I was out of town last week, one of my husband's birthday gifts to me being a ticket to New York. I had a great week, on lots of different levels, which I'll share as the week progresses. But for now, I'll get back to the blog post I had planned to publish last week.
I like to celebrate the seasons as much as possible, turning the natural materials just outside my door into art supplies. I also like to make temporary decor for my home, pieces that can be put away after the season just as I do with holiday decorations. It keeps things fresh, and even if I bring it back the following year, I find that I can use it in a new way or mix it with whatever new finds I've incorporated into my basic decor.
Spring and summer are all about botanicals for me. I can't get enough of the bounty that grows in garden beds and pots, spills from trees and bushes, or comes up between the cracks in the bricks along the courtyard. Even weeds get an opportunity to be turned into something useful. This year, I gathered up a sampling of plants and pressed them in a flower press for a couple of days. When they were sufficiently pressed (and dry enough), I arranged them on a piece of fabric and used Inkodye to create a sun-printed botanical fabric that I turned into a temporary pillow sleeve for a basic accent pillow. Easy peasy, as my son would say.
Here's how I made it:
Collected plant specimens
Flower press or heavy books
Natural fiber fabric (I prefer cotton or linen)
Rotary cutter and cutting mat
Inkodye (I mixed red and blue for this project)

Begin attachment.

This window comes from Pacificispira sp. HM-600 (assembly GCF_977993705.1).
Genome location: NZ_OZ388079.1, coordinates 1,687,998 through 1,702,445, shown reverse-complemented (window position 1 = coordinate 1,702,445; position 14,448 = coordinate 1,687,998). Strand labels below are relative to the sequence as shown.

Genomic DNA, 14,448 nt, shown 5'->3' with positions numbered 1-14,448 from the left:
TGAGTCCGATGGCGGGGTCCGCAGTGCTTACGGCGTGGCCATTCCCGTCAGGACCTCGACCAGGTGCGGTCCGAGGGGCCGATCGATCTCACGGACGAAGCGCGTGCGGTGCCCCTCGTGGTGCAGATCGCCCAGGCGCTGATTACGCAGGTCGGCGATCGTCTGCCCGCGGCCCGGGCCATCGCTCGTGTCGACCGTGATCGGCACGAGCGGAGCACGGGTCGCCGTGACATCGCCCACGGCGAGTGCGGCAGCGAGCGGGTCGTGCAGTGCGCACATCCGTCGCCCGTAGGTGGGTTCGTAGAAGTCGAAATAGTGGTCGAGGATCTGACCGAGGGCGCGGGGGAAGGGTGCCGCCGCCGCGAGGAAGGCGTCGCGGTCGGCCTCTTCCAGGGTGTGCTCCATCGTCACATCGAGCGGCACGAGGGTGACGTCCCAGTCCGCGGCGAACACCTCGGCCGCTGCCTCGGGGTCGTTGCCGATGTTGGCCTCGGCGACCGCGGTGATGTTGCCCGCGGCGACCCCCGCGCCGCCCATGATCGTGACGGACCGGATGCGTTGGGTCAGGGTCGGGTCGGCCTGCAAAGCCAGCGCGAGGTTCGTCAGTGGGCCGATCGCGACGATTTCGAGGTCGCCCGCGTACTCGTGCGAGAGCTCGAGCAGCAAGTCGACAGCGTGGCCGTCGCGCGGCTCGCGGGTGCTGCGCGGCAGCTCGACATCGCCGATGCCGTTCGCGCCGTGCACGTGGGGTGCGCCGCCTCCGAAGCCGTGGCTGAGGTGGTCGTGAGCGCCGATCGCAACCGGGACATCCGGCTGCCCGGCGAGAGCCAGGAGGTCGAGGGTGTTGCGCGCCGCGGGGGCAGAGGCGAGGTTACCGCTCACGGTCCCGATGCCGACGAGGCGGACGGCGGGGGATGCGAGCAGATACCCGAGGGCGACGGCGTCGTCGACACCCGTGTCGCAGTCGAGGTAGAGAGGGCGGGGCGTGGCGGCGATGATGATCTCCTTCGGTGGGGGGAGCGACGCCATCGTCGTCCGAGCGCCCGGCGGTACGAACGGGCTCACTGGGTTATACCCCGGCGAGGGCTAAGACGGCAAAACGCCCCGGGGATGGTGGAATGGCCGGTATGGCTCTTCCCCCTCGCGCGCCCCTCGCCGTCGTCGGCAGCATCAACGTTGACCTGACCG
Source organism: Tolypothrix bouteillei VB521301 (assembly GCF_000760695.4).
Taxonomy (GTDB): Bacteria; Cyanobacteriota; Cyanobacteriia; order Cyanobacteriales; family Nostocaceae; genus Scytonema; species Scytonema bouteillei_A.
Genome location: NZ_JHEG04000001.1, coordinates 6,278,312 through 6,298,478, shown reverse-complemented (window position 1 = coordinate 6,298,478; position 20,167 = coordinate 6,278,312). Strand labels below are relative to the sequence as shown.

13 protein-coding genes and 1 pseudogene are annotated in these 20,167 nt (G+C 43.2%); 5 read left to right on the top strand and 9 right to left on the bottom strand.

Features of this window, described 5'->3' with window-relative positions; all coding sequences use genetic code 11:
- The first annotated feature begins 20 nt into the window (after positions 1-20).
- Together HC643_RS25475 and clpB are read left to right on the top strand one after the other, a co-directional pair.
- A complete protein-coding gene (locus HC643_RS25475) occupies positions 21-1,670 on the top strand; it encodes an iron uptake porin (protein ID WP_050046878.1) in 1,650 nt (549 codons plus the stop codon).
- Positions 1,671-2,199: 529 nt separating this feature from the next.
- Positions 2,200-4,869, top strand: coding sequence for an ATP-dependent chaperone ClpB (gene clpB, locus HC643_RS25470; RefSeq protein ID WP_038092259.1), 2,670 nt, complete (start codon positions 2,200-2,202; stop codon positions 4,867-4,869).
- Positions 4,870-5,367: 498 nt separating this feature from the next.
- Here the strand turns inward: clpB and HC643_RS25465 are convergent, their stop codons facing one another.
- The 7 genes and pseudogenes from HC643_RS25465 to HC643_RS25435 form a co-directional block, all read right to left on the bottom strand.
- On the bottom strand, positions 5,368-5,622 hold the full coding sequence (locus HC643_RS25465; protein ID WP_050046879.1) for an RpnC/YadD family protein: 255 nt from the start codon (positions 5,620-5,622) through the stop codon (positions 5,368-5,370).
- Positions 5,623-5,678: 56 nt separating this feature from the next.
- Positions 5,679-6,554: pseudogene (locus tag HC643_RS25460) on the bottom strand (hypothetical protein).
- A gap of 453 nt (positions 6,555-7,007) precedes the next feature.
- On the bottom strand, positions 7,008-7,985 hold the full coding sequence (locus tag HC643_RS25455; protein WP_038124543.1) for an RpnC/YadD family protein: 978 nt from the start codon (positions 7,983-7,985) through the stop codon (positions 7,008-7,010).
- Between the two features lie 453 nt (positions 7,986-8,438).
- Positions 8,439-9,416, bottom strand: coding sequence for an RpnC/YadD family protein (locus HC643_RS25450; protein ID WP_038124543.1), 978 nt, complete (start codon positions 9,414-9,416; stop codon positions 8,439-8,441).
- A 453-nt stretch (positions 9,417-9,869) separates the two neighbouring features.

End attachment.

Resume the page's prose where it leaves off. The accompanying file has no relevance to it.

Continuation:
Small dish for Inkodye
Sturdy surface (I like to use a piece of scrap plywood)
Laundry soap or Inkowash
Iron and ironing board
Fusible hemming tape
Step 1: Collect and press botanicals
For the most part, I find that it's easier to handle plants on a dry day, when the leaf edges are crisper. But if you happen to be gathering on a damp day, just blot them with a paper towel before pressing them and have fine tip tweezers on hand so that you can arrange as desired, separating fronds and stems, etc. I arrange mine in a flower press I've had for decades, but you can also place them between the pages of books weighted down with something heavy, such as a brick.
If flower and plant pressing is something you see yourself doing more of, invest in a press. It makes it easy to do a bunch at once. You can generally find them in abundance on Etsy and Amazon. If you'd like a more sophisticated version, I like this one from Terrain.
Step 2: Cut fabric to size and create a basic arrangement
You'll need to cut a piece of light colored natural fiber fabric to the desired length and width, leaving enough extra fabric in the length to accomodate a folded edge for the seam (I used a fine weave linen in a flax color, wanting to see how Inkodye worked over something other than white fabric). Also, I prefer to cut my fabric a little wider than necessary, then go back and trim the edges with a rotary cutter after the fabric has dried. This gives me more control over fraying the edges, which naturally occurs when you rinse the fabric anyway.
Once your fabric is cut, wrap it around the pillow you want to cover and create a basic arrangement with your pressed botanicals, ensuring you have enough to cover the front of the pillow. I don't get too strict with my arrangement, knowing I'll probably make changes in the moment, but if you create an arrangement you're particularly enamored with, shoot a photo to guide you when it's time to lay it out before printing.